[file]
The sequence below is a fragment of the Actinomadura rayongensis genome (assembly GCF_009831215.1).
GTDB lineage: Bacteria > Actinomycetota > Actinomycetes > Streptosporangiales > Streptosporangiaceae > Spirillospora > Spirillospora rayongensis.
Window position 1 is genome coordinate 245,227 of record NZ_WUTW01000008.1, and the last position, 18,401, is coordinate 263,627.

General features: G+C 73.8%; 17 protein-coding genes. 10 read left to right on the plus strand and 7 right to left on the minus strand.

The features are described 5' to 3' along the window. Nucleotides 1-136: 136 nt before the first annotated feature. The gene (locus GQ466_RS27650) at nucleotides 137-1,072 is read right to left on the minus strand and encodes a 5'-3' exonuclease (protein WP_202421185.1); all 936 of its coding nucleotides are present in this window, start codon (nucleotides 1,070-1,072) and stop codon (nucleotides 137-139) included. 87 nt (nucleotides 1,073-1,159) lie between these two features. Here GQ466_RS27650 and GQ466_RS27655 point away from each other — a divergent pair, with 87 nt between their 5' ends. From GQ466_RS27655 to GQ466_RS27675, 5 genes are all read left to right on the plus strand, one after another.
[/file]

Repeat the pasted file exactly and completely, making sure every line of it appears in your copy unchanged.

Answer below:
The sequence below is a fragment of the Actinomadura rayongensis genome (assembly GCF_009831215.1).
GTDB lineage: Bacteria > Actinomycetota > Actinomycetes > Streptosporangiales > Streptosporangiaceae > Spirillospora > Spirillospora rayongensis.
Window position 1 is genome coordinate 245,227 of record NZ_WUTW01000008.1, and the last position, 18,401, is coordinate 263,627.

General features: G+C 73.8%; 17 protein-coding genes. 10 read left to right on the plus strand and 7 right to left on the minus strand.

The features are described 5' to 3' along the window. Nucleotides 1-136: 136 nt before the first annotated feature. The gene (locus GQ466_RS27650) at nucleotides 137-1,072 is read right to left on the minus strand and encodes a 5'-3' exonuclease (protein WP_202421185.1); all 936 of its coding nucleotides are present in this window, start codon (nucleotides 1,070-1,072) and stop codon (nucleotides 137-139) included. 87 nt (nucleotides 1,073-1,159) lie between these two features. Here GQ466_RS27650 and GQ466_RS27655 point away from each other — a divergent pair, with 87 nt between their 5' ends. From GQ466_RS27655 to GQ466_RS27675, 5 genes are all read left to right on the plus strand, one after another.